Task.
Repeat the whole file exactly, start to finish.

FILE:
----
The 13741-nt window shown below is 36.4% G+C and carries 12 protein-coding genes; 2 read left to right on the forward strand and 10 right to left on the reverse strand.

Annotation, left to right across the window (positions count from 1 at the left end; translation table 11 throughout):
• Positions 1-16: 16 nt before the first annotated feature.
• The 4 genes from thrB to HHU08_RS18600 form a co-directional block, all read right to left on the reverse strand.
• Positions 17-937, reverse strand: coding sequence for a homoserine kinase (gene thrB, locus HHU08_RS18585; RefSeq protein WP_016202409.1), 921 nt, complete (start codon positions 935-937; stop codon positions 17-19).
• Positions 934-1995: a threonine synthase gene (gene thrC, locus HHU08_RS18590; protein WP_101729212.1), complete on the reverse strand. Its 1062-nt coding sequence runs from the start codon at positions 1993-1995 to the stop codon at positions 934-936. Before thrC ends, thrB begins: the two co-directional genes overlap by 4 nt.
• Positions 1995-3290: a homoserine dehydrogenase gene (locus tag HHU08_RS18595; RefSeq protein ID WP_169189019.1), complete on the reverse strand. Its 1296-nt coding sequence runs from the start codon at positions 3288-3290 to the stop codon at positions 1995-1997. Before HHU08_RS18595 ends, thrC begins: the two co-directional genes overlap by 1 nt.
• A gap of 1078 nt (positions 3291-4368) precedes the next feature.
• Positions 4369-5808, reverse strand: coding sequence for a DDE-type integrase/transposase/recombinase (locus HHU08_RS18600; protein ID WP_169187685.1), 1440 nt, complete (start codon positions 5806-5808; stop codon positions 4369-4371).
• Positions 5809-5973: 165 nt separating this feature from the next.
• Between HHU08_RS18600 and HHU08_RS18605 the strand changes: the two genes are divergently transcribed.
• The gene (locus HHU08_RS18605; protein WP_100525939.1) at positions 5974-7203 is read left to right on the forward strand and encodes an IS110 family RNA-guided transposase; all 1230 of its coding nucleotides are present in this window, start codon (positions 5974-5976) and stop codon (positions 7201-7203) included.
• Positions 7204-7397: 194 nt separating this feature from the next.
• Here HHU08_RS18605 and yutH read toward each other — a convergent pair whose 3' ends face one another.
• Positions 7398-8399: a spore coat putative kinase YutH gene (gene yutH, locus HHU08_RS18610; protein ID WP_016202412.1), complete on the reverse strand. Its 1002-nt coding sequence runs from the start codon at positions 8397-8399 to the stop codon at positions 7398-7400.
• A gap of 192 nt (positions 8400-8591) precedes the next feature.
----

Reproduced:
The 13741-nt window shown below is 36.4% G+C and carries 12 protein-coding genes; 2 read left to right on the forward strand and 10 right to left on the reverse strand.

Annotation, left to right across the window (positions count from 1 at the left end; translation table 11 throughout):
• Positions 1-16: 16 nt before the first annotated feature.
• The 4 genes from thrB to HHU08_RS18600 form a co-directional block, all read right to left on the reverse strand.
• Positions 17-937, reverse strand: coding sequence for a homoserine kinase (gene thrB, locus HHU08_RS18585; RefSeq protein WP_016202409.1), 921 nt, complete (start codon positions 935-937; stop codon positions 17-19).
• Positions 934-1995: a threonine synthase gene (gene thrC, locus HHU08_RS18590; protein WP_101729212.1), complete on the reverse strand. Its 1062-nt coding sequence runs from the start codon at positions 1993-1995 to the stop codon at positions 934-936. Before thrC ends, thrB begins: the two co-directional genes overlap by 4 nt.
• Positions 1995-3290: a homoserine dehydrogenase gene (locus tag HHU08_RS18595; RefSeq protein ID WP_169189019.1), complete on the reverse strand. Its 1296-nt coding sequence runs from the start codon at positions 3288-3290 to the stop codon at positions 1995-1997. Before HHU08_RS18595 ends, thrC begins: the two co-directional genes overlap by 1 nt.
• A gap of 1078 nt (positions 3291-4368) precedes the next feature.
• Positions 4369-5808, reverse strand: coding sequence for a DDE-type integrase/transposase/recombinase (locus HHU08_RS18600; protein ID WP_169187685.1), 1440 nt, complete (start codon positions 5806-5808; stop codon positions 4369-4371).
• Positions 5809-5973: 165 nt separating this feature from the next.
• Between HHU08_RS18600 and HHU08_RS18605 the strand changes: the two genes are divergently transcribed.
• The gene (locus HHU08_RS18605; protein WP_100525939.1) at positions 5974-7203 is read left to right on the forward strand and encodes an IS110 family RNA-guided transposase; all 1230 of its coding nucleotides are present in this window, start codon (positions 5974-5976) and stop codon (positions 7201-7203) included.
• Positions 7204-7397: 194 nt separating this feature from the next.
• Here HHU08_RS18605 and yutH read toward each other — a convergent pair whose 3' ends face one another.
• Positions 7398-8399: a spore coat putative kinase YutH gene (gene yutH, locus HHU08_RS18610; protein ID WP_016202412.1), complete on the reverse strand. Its 1002-nt coding sequence runs from the start codon at positions 8397-8399 to the stop codon at positions 7398-7400.
• A gap of 192 nt (positions 8400-8591) precedes the next feature.